Previous sprint start analyses have evaluated performance using numerous diverse measures. Mendoza and Scho¨ llhorn (1993: Journal of Sports Sciences, 11, 25 – 29) found different performance measures (block velocity and time to 10 m) to affect the perceived success of experimental alterations to block phase technique. The selection of performance measure could therefore potentially influence the conclusions drawn when studying the sprint start. The aim of this study was to determine whether the choice of performance measure influences the performance-based ranking of a series of sprint starts. Following ethical approval, one elite male sprinter (age¼19 years, 100 m PB¼10.22 s) completed 15 maximal sprints to 30 m during four training sessions. Two-dimensional video data were recorded (200 Hz) in order to obtain full-body kinematics and to identify movement onset and block exit timings. Performance was assessed using six discrete measures (block velocity, average block acceleration, average block power, time to 2 m, velocity at 2 m, velocity at the end of the first step). Trials were ranked from best to worst for each performance measure. Using these ordinal data, Spearman’s rank order correlation coefficients (r) were calculated between each pair of performance measures. Of the 15 pairs of performance measures, none were perfectly correlated and only three produced significantly (P50.01) similar rankings. Average block acceleration was correlated with both block velocity (r¼0.71) and average block power (r¼0.78). Average block power was also correlated with time to 2 m (r¼0.83). None of the remaining 12 pairs were significantly correlated (all P40.05), and seven pairs showed negative r values, indicating a tendency for rank order to be reversed. The choice of performance measure was found to influence the performance-based rank order of a series of sprint starts. The conclusions obtained from research attempting to associate certain aspects of sprint start technique with improvements in performance are therefore influenced by the choice of performance measure. These data do not indicate whether one performance measure is superior to others. However, from a theoretical point of view, it is suggested that average block power may provide the most valid overall measure of sprint start performance, because it incorporates the changes in displacement, velocity, and time.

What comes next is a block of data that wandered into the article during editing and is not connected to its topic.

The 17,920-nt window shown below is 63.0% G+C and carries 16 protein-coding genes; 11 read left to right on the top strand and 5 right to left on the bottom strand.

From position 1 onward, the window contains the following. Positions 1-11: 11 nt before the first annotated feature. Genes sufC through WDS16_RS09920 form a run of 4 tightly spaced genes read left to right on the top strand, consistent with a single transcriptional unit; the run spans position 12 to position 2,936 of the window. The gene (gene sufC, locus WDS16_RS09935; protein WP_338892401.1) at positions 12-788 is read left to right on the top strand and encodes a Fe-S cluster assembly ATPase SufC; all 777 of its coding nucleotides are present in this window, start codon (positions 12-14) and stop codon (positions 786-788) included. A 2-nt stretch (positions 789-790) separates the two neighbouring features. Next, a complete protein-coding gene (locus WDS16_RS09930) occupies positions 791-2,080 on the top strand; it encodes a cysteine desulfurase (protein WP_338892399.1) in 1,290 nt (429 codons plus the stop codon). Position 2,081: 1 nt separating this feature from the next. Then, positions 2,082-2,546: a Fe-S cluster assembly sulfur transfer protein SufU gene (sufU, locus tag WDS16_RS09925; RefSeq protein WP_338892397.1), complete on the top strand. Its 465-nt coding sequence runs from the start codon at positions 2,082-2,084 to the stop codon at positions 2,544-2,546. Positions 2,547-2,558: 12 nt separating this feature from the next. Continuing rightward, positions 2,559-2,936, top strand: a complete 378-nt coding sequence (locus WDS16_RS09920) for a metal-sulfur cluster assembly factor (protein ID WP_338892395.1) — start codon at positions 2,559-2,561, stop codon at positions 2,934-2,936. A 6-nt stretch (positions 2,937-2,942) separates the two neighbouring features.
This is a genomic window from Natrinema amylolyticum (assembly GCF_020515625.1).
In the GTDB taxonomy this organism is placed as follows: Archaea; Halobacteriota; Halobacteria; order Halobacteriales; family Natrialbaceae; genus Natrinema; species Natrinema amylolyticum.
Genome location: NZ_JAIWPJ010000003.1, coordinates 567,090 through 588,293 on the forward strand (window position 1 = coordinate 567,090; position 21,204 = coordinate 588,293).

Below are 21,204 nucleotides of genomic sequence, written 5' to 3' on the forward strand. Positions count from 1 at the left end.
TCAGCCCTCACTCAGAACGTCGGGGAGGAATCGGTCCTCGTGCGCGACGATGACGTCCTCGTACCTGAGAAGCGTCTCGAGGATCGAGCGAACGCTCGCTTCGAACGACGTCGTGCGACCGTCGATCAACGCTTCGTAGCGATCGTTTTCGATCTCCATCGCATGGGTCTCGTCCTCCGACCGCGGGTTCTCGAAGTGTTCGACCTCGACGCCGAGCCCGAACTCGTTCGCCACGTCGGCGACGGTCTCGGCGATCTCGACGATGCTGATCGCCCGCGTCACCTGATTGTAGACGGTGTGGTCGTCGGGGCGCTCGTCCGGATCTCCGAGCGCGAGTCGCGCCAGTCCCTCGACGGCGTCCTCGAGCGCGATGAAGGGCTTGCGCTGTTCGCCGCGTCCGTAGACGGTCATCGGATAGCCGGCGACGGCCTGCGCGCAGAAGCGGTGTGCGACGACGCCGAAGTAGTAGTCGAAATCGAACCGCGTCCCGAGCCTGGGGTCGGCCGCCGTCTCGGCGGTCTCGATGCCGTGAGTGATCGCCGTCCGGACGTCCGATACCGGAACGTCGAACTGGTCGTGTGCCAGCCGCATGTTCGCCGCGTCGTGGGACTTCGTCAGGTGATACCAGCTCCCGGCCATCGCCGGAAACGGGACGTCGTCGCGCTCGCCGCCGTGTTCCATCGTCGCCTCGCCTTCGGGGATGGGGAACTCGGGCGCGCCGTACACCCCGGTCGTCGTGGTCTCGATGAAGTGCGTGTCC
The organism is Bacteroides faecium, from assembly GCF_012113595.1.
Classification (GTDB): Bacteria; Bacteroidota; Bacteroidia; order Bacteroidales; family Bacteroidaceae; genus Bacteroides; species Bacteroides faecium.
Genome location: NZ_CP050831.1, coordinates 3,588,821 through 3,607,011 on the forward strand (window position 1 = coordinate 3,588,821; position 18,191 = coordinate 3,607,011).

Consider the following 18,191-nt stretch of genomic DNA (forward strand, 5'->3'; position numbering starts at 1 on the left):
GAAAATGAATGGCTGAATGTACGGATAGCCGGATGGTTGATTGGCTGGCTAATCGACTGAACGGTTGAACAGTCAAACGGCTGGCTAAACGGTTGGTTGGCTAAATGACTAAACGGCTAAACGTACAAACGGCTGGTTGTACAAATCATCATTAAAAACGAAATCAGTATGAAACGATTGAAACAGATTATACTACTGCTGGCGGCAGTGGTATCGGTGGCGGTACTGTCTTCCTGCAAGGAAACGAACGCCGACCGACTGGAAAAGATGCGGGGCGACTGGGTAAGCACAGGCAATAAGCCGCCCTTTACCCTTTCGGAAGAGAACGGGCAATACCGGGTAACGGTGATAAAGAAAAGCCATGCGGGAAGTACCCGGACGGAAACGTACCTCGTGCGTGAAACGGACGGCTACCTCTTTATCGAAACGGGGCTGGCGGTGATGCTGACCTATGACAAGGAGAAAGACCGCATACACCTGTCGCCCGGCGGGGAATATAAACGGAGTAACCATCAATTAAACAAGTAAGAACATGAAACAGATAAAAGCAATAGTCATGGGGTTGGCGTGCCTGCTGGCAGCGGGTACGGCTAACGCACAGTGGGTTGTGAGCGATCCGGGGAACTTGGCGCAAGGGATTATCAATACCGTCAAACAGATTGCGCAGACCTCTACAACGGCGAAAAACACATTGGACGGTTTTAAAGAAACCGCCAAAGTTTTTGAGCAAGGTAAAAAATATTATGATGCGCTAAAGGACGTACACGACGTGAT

|Publication status||Published - Sep 2007|
|Event||Annual Conference of the British Association of Sport and Exercise Sciences 2007 - University of Bath, UK United Kingdom|
Duration: 11 Sep 2007 → 13 Sep 2007
|Conference||Annual Conference of the British Association of Sport and Exercise Sciences 2007|
|Country||UK United Kingdom|
|City||University of Bath|
|Period||11/09/07 → 13/09/07|